Evolution of the Allard

Sydney Allard’s first Allard, the famous CLK5, was built in 1939. It was evolved from a crashed Ford V8 saloon. The chassis was cut down, normal Ford suspension, rod-operated brakes and welded Ford wheels retained, while the body had a GP Bugatti tail, and the steering box was also Bugatti. The engine was a standard 30-hp V8. Incidentally, Warburton later acquired it and today it still exists.

CLK5 was so successful that two more similar Allards were built, using Ringer, “imitation-Bugatti,” tails and sloping vee radiator grilles coming to a point at the base. These cars incorporated new side and cross-members purchased from the Ford Co, Ford steel disc wheels, and divided axle ifs. FGP 750 had a drilled chassis, was very light, and Allard used it to collect many awards. The sister car was bought by K Hutchison and driven by him in a pre-war Experts’ Trial, amongst many other events.

The next three Allards had 2/4-seater bodies and flat instead of vee radiator grilles, with inbuilt stoneguards. The first, AUX 59, was supplied to Sydney’s father and often chauffeur driven ; it is now in Scotland. The next, EXX 455, was owned by Mr Gilson, went to Ireland, but is now back in this country and has been converted by its present owner to coil-spring ifs. These cars had Ford wheels but the third, EXP 469, had wire wheels and Rudge hubs. It was sold to someone in Berkhamsted and last year was driven in trials by Hancock.

A more exciting car came next, for whereas those mentioned so far used V8 30 engines with iron heads, FXP 470, built for Ken Hutchison, had a Lincoln-Zephyr V12 engine. A Ford gearbox was retained and the engine accomodated by shortening the torque-tube. A 30-gallon slab-tank was fitted, and the flat radiator grille retained. Hutchison drove this car in the 6-Hour Sports Car Race at Brooklands but the fan belt fell off. Pulling a 4.11 to 1 axle ratio it would do 60 in second, 90 mph in top and the 1-mile in 17.8 sec. Later Len Parker made this Allard the basis of his fearsome rear-engined Parker Special trials car.

We come now to three more-civilised Allards built just prior to the war. They had full four-seater bodies, streamlined wings, -spatted at the back, and the sloping vee radiator grille coming to a point at the base. EXP 470 was a Zephyr V12-engined car built for Silcock and driven in the Alpine Rally after the war by Len Potter. ELL 300 was a similar Allard, but with V8 engine, delivered to VSA Biggs. One of these cars was later driven in trials by K McAlpine, who increased its ground clearance and fitted strip wings, etc.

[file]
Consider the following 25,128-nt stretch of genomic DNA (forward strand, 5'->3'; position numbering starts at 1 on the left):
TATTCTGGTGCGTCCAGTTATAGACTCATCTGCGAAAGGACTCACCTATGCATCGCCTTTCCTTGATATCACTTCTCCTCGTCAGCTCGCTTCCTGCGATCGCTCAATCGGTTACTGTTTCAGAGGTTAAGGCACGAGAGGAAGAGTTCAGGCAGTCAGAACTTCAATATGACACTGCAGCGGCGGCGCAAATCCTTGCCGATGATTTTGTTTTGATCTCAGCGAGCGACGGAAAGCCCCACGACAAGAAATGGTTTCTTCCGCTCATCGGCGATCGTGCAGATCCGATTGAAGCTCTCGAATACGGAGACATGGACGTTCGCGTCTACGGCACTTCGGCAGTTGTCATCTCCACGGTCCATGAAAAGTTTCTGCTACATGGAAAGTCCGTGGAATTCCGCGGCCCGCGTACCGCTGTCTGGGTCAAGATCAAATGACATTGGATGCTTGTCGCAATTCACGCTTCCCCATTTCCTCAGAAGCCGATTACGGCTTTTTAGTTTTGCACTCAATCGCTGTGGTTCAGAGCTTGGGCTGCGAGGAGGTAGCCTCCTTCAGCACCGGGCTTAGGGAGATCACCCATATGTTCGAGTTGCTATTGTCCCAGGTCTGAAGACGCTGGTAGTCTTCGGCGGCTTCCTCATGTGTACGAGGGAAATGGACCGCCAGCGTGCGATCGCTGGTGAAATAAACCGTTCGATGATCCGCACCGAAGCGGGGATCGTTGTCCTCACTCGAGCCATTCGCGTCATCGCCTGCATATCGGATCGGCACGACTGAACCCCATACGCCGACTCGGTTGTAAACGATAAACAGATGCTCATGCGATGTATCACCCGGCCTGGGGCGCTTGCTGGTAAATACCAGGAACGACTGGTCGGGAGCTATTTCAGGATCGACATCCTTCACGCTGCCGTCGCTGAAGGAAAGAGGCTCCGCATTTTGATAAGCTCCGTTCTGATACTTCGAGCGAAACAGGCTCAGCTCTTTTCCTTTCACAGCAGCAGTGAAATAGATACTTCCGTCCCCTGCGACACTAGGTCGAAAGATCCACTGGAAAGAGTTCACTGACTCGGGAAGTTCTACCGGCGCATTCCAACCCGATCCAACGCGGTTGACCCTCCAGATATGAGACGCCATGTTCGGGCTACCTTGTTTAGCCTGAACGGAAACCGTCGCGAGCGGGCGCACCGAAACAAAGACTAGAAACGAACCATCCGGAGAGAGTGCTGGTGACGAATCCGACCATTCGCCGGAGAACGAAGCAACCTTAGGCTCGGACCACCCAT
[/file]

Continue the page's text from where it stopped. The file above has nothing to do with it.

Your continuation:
The last of this series IMO 192, was another V12 intended for the 1939 show but unfinished when war intervened. It was later completed and driven by Allard in the first Speed tidal after the war at Bristol, and also in trials, including an “Experts.” Experimental work leading up to the production cars was performed on it, then Wick acquired it and now it resides at Banstead.

By 1945 Allard was supplying cars to order, to comply with the clamour of connoisseurs. In 1946 he formed the Allard Motor Co, Ltd, and a white two seater and red four-seater, having new curved grilles and low radiator bonnets, appeared in the London Cavalcade that year, driven by Imhof and Hutchlnson. Canham completed the trio in Silcock’s pre-war V12.

Production commenced with rather stark two-seaters, which had V8 engines and the same 8 ft 4 in wheelbase of the pre-war cars. They were known as the J-type. The more refined K-type two-seater followed. A four-seaterL-type was also produced at this time, and in June 1947, these were joined by a drophead coupe-the M-type—on the four-seater chassis. This Coupe proved so popular that the J and L-type Allards were gradually discontinued and the K made only in small numbers.

In August 1949, coil springs replaced a transverse leaf spring for the divided-axle ifs. Lockheed brakes were adopted and the J-type saloon, Monte Carlo Rally winner this year, was introdueed at the Show on the coupe chassis. This was a winner also in the commercial sense and to meet the demand for saloons the coupé was gradually dropped. It was however, re-introduced at the 1951 Show in revised form, known as the M2. The K-type two-seater, after slight modification, re-emerged in 1950 as the K2, with larger body, new-type front grille and bumpers and a big luggage locker. Before this, in August 1949, a new sports Allard, very stark, with oversize Mercury engine, made its debut at Prescott and this went into production as the famous J2 with coil springs all round and de dion back-end, a Cadillac engine being available as an alternative for USA customers. This in turn, has given way to the J2X, with Ardun-Ford, or 5.4-litre Cadillac or Chrysler ohv V8 engine, as tested by Motor Sport in Chrysler form last December, when the differences between J2X. and the J2 were described. In its various guises the Allard has won 92 important awards, and has got used to its world-wide fame by its victory in the recent Monte Carlo Rally. – WB